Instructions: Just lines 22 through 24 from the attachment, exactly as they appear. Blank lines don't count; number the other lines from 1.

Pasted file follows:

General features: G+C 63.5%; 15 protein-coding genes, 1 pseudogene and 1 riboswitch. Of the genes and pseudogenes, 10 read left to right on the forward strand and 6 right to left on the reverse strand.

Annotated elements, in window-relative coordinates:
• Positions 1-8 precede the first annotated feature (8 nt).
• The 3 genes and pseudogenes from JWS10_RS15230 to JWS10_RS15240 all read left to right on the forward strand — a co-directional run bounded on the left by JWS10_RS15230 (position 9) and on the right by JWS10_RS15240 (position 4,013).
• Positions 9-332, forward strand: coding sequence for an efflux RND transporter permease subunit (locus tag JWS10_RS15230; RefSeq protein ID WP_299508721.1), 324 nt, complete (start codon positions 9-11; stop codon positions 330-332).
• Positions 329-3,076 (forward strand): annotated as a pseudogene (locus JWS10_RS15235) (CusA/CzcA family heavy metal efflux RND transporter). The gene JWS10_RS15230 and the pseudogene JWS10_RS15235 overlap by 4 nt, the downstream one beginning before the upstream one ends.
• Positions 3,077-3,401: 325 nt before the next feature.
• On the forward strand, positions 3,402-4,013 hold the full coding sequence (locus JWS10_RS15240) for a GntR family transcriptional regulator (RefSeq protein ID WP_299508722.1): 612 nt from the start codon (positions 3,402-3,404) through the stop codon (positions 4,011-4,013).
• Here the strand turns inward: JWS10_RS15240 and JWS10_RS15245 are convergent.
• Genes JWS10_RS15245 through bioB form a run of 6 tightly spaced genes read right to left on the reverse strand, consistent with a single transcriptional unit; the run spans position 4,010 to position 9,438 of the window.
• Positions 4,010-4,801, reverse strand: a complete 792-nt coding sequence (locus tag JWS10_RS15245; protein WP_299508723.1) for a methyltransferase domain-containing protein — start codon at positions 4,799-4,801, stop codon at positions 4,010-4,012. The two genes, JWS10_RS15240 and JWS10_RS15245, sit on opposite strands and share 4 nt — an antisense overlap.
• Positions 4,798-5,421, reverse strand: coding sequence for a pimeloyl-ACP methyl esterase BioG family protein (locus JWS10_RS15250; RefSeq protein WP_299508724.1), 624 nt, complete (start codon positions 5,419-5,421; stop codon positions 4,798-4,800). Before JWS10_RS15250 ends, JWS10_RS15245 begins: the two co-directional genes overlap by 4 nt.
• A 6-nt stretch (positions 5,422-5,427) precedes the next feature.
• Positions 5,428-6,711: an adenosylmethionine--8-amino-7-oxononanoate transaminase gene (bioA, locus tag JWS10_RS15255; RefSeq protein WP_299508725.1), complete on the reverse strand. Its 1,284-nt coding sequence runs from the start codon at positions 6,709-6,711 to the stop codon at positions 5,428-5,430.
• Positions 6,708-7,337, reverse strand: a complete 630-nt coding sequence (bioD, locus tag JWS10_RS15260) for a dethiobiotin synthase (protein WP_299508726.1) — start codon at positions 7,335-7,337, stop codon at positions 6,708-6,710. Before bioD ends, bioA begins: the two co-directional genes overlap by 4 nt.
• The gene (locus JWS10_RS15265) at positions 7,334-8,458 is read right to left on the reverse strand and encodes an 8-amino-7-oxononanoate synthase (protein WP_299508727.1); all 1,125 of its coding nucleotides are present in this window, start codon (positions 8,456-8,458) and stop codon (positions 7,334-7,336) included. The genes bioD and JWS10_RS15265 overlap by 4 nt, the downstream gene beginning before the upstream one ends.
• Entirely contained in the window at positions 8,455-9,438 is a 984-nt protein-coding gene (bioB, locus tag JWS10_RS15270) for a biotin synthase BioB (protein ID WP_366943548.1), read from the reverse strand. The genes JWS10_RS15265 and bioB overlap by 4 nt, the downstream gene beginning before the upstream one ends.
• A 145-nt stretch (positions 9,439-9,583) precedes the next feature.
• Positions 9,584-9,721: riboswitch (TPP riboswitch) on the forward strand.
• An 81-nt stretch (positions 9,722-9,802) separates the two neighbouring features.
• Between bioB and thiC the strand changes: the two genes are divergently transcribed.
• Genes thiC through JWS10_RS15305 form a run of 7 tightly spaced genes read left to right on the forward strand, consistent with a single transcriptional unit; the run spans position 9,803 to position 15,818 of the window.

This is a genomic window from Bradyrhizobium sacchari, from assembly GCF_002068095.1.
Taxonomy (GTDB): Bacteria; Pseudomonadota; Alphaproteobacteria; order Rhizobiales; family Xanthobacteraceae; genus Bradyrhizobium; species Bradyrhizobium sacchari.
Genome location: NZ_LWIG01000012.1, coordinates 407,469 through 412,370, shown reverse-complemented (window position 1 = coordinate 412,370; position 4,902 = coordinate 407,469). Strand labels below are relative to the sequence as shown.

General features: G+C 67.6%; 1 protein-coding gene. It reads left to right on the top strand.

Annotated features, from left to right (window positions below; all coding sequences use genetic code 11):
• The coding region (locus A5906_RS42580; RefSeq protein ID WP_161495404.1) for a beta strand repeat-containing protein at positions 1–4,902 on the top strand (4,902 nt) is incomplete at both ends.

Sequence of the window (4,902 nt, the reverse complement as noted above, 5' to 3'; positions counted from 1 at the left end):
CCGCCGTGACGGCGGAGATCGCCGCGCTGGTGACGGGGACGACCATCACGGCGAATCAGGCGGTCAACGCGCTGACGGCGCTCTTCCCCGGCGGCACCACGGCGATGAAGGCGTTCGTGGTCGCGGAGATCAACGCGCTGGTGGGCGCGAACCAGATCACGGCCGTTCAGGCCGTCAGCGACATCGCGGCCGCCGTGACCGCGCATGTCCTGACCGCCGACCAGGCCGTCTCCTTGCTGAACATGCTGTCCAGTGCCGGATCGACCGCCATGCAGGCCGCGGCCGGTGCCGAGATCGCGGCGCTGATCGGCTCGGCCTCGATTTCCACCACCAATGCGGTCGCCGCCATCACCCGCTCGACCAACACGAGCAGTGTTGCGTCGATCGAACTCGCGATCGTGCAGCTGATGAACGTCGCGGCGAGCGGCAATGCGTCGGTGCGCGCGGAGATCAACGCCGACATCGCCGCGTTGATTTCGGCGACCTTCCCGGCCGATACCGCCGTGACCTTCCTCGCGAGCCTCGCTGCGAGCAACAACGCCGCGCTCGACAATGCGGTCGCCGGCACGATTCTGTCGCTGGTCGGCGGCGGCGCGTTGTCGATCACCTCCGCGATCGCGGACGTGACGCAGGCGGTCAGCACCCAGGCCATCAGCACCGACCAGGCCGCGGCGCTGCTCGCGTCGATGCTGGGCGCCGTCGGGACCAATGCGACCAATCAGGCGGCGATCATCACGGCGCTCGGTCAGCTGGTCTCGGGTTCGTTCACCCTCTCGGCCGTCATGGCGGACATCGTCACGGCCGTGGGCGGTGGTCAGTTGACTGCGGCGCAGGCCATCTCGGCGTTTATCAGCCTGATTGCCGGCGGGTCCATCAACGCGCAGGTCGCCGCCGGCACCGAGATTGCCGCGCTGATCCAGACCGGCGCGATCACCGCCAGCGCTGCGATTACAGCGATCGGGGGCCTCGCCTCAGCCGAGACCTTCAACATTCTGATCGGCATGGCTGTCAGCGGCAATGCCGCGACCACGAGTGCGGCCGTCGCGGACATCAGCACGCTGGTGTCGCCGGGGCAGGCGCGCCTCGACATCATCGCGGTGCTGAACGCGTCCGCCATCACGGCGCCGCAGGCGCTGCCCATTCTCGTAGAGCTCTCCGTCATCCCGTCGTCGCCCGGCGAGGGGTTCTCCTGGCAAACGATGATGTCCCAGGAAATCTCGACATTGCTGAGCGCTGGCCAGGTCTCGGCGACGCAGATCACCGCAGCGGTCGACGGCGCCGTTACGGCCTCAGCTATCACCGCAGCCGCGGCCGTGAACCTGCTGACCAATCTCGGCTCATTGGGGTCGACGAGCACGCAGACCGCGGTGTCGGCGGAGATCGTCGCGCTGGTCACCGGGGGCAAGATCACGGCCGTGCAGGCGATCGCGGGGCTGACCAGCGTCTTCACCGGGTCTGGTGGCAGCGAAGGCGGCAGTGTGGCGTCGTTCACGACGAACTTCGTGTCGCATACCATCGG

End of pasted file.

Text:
• Genes thiC through JWS10_RS15305 form a run of 7 tightly spaced genes read left to right on the forward strand, consistent with a single transcriptional unit; the run spans position 9,803 to position 15,818 of the window.

This is a genomic window from Bradyrhizobium sacchari, from assembly GCF_002068095.1.
Taxonomy (GTDB): Bacteria; Pseudomonadota; Alphaproteobacteria; order Rhizobiales; family Xanthobacteraceae; genus Bradyrhizobium; species Bradyrhizobium sacchari.